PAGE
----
Furthermore, for the comparative cultures at 38 °C and cultures without pH control, both cultures began cell growth with extremely short lag phase (< 3 h), which is even better than cultures on synthetic VFA under the same culture conditions (round 1 day lag phase). On one hand, this result shows that the oleaginous yeast Y. lipolytica adapted well to this high temperature and low concentration acid environment when cultured in food waste fermentate. On the other hand, the result indicates that the sufficient nitrogen nutrition of food waste fermentate could have a promoting effect on the cell growth . In addition, for cultures without pH adjustment, the high content of ammonia nitrogen improved the pH value of the fermentate (pH: 4.9–5.2), thereby making it more suitable for the growth of yeast.
The above results indicate that the oleaginous yeast Y. lipolytica could utilize FW-derived VFA for lipid production and have a good tolerance for a high temperature or acidic environments; however, the lipid yield was lower than cultures on synthetic VFA. The results of fluorescent testing (Fig. 6) were also consistent with this conclusion. Future studies should be focused on the inhibitors in food waste fermentate and the metabolism of the yeast. In addition, a good process dealing with the specific C/N could have great potential to further scale up the lipid yield of Y. lipolytica on food waste fermentate.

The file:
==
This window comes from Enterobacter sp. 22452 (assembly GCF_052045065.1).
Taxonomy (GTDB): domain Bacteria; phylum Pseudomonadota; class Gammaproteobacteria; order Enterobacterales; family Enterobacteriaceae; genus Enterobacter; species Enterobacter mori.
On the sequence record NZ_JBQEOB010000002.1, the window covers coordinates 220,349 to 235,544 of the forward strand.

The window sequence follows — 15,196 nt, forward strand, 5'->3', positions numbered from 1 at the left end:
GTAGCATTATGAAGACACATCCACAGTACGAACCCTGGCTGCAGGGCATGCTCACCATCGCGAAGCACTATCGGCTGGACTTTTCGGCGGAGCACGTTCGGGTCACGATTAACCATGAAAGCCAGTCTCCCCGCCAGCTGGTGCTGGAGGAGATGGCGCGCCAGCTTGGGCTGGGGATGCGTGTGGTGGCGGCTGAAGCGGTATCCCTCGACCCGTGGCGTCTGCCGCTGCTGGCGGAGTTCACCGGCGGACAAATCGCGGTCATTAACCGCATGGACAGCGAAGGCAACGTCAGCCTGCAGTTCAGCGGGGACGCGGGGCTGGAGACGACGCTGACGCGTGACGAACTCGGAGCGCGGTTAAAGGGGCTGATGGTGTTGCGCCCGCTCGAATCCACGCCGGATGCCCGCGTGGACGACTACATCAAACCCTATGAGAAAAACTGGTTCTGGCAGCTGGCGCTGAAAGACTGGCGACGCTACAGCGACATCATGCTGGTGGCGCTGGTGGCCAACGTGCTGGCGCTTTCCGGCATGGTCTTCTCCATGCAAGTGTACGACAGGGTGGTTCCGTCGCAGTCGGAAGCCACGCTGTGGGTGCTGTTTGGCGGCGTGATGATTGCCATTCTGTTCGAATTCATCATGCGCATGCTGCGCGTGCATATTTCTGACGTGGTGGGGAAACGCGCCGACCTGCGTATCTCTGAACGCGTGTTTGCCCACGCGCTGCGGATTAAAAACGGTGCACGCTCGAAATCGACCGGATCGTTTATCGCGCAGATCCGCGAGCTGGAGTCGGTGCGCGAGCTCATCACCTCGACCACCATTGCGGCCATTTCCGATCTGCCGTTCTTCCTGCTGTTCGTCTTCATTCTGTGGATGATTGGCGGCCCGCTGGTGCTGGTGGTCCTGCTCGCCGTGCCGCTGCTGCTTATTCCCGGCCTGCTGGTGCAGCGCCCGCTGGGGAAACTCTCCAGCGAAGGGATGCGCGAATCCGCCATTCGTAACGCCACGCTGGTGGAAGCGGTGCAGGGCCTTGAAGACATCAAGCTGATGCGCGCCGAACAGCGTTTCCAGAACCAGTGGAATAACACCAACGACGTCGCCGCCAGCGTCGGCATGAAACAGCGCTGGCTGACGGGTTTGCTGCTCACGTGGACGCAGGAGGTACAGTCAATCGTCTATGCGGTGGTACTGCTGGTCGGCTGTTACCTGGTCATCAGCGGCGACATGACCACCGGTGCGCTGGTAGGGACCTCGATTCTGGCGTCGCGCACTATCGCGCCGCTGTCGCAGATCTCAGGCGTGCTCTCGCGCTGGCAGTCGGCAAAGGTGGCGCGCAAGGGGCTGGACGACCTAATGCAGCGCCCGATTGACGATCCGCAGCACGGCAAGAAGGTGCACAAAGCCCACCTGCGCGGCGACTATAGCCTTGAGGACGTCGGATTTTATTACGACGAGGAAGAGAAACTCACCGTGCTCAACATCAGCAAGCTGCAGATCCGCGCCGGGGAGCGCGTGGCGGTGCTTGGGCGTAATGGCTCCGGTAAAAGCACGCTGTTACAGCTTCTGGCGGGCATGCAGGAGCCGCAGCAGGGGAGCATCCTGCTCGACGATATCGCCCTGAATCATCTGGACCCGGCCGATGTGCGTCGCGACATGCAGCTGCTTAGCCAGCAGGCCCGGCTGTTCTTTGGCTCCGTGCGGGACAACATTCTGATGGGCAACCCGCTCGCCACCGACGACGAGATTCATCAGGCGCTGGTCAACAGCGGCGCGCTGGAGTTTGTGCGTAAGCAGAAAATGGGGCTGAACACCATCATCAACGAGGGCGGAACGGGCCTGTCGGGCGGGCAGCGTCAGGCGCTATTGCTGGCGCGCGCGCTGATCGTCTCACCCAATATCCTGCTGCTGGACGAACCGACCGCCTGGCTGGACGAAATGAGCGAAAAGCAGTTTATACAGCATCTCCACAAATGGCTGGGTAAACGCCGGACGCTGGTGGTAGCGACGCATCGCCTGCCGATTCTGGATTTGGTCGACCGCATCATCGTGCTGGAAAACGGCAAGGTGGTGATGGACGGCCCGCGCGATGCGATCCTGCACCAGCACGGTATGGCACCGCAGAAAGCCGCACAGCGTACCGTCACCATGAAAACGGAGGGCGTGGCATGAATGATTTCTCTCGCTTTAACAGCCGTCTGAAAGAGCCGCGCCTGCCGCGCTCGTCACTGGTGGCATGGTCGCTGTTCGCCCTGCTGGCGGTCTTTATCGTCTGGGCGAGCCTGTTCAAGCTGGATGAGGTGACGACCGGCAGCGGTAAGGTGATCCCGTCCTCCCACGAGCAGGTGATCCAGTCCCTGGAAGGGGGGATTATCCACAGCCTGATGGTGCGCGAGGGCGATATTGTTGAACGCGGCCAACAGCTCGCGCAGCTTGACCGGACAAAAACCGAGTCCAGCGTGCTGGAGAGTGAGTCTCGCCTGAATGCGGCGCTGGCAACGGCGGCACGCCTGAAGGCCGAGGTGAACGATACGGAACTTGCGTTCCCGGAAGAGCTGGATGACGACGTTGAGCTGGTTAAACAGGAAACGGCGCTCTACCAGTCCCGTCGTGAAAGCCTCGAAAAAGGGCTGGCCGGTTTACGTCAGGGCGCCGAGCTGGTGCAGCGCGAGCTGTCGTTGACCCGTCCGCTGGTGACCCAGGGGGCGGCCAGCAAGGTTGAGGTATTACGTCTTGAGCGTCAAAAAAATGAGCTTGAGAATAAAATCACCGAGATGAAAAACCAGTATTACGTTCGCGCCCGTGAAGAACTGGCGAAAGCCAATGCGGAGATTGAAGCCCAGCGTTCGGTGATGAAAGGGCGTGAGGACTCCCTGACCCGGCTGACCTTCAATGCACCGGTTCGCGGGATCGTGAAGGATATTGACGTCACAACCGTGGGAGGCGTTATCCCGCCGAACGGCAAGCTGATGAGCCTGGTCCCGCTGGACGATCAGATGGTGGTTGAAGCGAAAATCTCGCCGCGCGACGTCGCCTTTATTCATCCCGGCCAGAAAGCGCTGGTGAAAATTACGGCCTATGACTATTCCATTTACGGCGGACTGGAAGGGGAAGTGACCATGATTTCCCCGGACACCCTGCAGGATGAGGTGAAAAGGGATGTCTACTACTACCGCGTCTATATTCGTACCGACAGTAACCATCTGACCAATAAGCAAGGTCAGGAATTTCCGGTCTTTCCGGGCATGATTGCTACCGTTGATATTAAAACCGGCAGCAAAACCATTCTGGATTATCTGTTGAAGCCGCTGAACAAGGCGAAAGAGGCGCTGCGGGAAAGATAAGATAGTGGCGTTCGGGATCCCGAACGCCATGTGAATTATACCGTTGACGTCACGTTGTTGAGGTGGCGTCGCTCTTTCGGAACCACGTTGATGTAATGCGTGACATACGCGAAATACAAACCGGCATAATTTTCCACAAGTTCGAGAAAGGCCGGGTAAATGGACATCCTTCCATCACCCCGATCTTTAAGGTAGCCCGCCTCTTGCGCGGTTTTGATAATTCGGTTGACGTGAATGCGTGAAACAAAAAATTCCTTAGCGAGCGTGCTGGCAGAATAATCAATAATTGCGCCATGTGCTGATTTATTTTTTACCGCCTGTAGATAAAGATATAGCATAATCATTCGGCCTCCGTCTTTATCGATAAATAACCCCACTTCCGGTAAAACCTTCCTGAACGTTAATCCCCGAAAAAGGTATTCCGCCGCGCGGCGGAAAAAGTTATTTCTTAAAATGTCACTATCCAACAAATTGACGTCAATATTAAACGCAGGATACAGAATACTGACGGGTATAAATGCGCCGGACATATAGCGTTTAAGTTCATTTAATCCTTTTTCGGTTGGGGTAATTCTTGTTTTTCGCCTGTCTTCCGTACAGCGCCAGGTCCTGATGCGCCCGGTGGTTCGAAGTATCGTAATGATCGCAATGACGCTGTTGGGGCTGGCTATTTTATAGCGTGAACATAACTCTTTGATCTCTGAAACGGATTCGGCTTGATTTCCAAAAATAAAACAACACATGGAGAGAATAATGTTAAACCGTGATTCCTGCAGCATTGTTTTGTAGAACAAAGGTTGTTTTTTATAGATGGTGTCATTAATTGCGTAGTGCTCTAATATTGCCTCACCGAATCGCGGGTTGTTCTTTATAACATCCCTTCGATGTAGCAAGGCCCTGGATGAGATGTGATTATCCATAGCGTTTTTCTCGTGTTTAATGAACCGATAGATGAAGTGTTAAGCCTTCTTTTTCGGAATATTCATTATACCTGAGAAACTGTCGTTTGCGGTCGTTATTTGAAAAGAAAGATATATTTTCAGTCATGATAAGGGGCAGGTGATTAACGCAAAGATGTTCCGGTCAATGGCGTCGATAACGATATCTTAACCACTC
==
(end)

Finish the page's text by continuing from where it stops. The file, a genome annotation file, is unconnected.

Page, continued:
Analysis of fatty acid composition of lipids
The fatty acid composition of lipids obtained during batch cultivation of Y. lipolytica was determined by GC analysis after esterification (Table 6). In all cases with synthetic and food waste-derived VFA, the accumulated fatty acids of the lipids were predominantly palmitic (C16:0), stearic (C18:0), oleic (C18:1), and linoleic acids (C18:2) and correspond to those of vegetable and soybean oil , thereby suggesting that microbial lipid could be used as feedstock for biodiesel production. Similar fatty acid profiles of lipids that were synthesized by C. albidus and C. curvatus on a mixture of VFAs or acetic acid have been reported in the literature [1, 17, 41]. In addition, to achieve the best compromise between cold flow properties, that is, the tendency of fuel to solidify at lower temperatures, the optimum feedstock for biodiesel should have relatively low levels of saturated fats and high levels of unsaturated fats . As demonstrated in Table 6, the fatty acids of the lipids obtained from Y. lipolytica on VFAs were mostly unsaturated, which are highly suitable for biodiesel production.